FM warns of 'worsening' crises facing Arab world | Editor's Choice | Ammon News

FM warns of 'worsening' crises facing Arab world

[3/4/2020 5:21:02 PM]

AMMONNEWS - Minister of Foreign Affairs and Expatriate, Ayman Safadi, warned today, Wednesday, that the crises facing the Arab world are "worsening" in a way that threatens Arab security, while Arab efforts to address the crises are not sufficient.

Safadi made the remarks while addressing foreign ministers at the 153rd session of the Arab League Council at the ministerial level. He said the Arab nation cannot remain on the sidelines while others fill the void created due to their absence.

"Our causes are the ones that we had discussed in our previous session, and in many other extraordinary sessions, the only difference is that the crises worsened, and our collective role in efforts exerted to resolve them is still limited, with little or no effect," Safadi said.

He added: "Our Arab security is in danger, generations in Arab countries torn by crises are lost as they get used to the sight of war and destruction, and grow in environments of despair and deprivation, where there are no schools, healthcare and hope, extremism creeps through oppression, and external forces fill the vacuum created by our absence."

On the Palestinian-Israeli conflict, he said that "the chances of achieving a just peace that we stressed as our strategic choice are being killed by illegal Israeli measures that impose new painful fait accompli on the ground every day. Israel announces its intention to annex a third of the occupied West Bank and to build new settlements that steal Palestinian land and steal hope for a just peace that people accept."

The minister said: "Our Arab consensus is that the establishment of an independent and viable Palestinian state on the lines of June 4, 1967 with Jerusalem as its capital is the only way to achieving peace."

He stressed the Hashemite Custodianship's role in countering attempts aimed at changing the Arab, Islamic and Christian identity of Jerusalem's sanctities.

"Our positions and our statements that are based on international legitimacy resolutions are faced by an Israeli moves that care less about international law and no longer sees the principle of land for peace as a basis for a solution," Safadi said.

On the Syrian crisis, Safadi said it is "still a catastrophe with no real prospect of ending, the biggest victim is the fraternal Syrian people and the Syrian state."

"We are more impacted by the crisis and its bloody consequences, but our collective role in the efforts to end the crisis is the least. Syria has become an arena for conflicts of regional and international interests, and we stand on the sidelines while others impose their roles and agenda," Safadi said.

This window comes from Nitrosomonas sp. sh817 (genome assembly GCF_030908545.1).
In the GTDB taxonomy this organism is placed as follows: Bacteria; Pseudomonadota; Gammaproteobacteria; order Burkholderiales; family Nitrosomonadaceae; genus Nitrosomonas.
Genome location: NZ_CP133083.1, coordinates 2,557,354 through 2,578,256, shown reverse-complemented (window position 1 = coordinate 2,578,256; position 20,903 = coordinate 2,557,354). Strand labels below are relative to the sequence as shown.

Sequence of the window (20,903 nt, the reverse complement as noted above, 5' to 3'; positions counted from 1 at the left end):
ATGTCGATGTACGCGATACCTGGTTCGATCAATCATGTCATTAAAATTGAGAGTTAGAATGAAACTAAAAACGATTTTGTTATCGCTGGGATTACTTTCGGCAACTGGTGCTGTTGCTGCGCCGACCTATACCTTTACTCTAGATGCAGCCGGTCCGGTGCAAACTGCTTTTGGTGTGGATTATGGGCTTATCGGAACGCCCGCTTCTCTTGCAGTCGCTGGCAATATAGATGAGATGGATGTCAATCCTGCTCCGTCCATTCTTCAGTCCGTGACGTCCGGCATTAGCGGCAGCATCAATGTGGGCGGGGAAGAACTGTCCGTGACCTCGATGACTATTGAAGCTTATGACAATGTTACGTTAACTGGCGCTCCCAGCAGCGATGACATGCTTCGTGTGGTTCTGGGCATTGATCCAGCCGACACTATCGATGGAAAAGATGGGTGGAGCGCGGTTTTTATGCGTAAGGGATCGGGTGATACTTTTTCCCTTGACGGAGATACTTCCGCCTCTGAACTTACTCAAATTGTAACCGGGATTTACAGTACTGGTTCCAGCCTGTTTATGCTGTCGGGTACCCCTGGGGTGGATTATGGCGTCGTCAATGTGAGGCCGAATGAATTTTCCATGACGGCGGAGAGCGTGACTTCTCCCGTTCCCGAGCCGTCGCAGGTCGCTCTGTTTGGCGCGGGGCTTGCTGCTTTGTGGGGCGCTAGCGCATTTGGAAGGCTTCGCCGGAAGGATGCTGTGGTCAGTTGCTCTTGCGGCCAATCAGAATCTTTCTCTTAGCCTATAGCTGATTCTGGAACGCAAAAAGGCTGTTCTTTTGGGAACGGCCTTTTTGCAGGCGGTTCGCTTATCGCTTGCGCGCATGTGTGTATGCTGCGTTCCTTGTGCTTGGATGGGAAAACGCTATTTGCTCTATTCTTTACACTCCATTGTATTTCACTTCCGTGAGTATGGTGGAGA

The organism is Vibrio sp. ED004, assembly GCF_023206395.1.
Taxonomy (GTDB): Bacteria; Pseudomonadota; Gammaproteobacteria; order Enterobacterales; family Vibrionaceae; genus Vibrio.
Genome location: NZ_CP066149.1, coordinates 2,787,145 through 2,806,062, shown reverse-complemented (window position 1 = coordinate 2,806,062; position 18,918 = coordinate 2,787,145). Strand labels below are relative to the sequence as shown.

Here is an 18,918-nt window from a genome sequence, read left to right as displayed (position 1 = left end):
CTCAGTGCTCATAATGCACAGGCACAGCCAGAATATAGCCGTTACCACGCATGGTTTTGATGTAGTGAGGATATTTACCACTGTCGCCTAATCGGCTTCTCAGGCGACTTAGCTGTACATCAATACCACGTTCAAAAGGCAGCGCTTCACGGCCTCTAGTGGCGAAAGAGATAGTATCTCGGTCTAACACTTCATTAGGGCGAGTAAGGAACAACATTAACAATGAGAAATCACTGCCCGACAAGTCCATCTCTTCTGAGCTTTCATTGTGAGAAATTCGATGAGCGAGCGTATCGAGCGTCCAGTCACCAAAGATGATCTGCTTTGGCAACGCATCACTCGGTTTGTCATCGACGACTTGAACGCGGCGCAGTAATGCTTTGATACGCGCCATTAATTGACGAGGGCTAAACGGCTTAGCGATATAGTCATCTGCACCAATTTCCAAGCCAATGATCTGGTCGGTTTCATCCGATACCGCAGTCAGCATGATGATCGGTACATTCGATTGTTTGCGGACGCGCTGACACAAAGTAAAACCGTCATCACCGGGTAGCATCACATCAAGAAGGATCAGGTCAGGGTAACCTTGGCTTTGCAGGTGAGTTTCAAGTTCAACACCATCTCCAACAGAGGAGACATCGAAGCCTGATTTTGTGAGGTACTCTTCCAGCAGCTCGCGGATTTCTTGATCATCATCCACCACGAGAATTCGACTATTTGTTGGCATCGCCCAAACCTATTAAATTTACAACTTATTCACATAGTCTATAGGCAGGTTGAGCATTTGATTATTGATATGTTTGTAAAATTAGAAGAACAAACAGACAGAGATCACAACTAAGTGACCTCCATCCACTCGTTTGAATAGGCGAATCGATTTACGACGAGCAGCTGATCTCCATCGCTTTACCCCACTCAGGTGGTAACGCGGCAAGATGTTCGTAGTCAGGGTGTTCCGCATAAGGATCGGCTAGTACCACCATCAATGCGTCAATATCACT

The top diplomat pointed out that "the situation is not better in Libya, as the regionalization and internationalization of the crisis has become a reality at the expense of a fraternal country and at the expense of our Arab national interests."

He said: "The crisis in the Arab Gulf, whose security is a cornerstone of our collective security, is growing while Iraq is being pushed towards chaos that threatens the progress made in reconstruction and stability after the victory it had achieved against terrorist gangs."

Safadi stressed that "our first central issue necessitates that we act collectively towards the international community to counter the Israeli occupation and work to launch real and effective negotiations to resolve the conflict on the basis of a two-state solution in accordance with international legitimacy resolutions and the Arab peace initiative."

"If we do not act, the international community will not act," he added.

Safadi stressed that "we must also act collectively to activate the Arab role in efforts to reach a political solution to the Syrian crisis to preserve Syria's territorial integrity and cohesion, and restore its security, stability and role in our joint Arab action system."

"Remaining on the sidelines is no longer an option. The price of abandoning our role is paid by the Syrian Arab and state, and we will all pay the price by leaving others to determine the future paths of our region."

Safadi said: "We are a few months away from the upcoming regular Arab summit in Algeria, and our difficult status quo and the enormous challenges we face force us to prepare for this summit in a practical way that makes it a station to breathe life in our joint Arab action and take practical decisions that contribute to solving crises and protecting our common interests."

"We can achieve this if we assume our role and go to that summit with initiatives that restore to us the leadership role that our interests necessitate regarding our Arab issues," he stressed.

In addition, on the sidelines of the pro-Arab organization's meeting, the Foreign Minister chaired a meeting of the Committee of foreign ministers of states signatories to the agreement for the establishment of a free trade area between the Arab Mediterranean countries, best known as the "Agadir Agreement."

The meeting witnessed the signing of the documents for the accession of the Republic of Lebanon and the State of Palestine to the "Agadir Agreement."

Talks about establishing a free trade zone agreement were launched in Morocco in May 2001, with Jordan, Tunisia, Egypt and Morocco declaring their desire to establish a free trade zone among them with the encouragement of the European Union, as the "Agadir Agreement" was signed off in Rabat on February 25, 2004.

On the sidelines of the summit, Safadi met with his Lebanese, Egyptian, Kuwaiti, Bahraini, Palestinian and Tunisian counterparts on ways of enhancing cooperation and regional developments.

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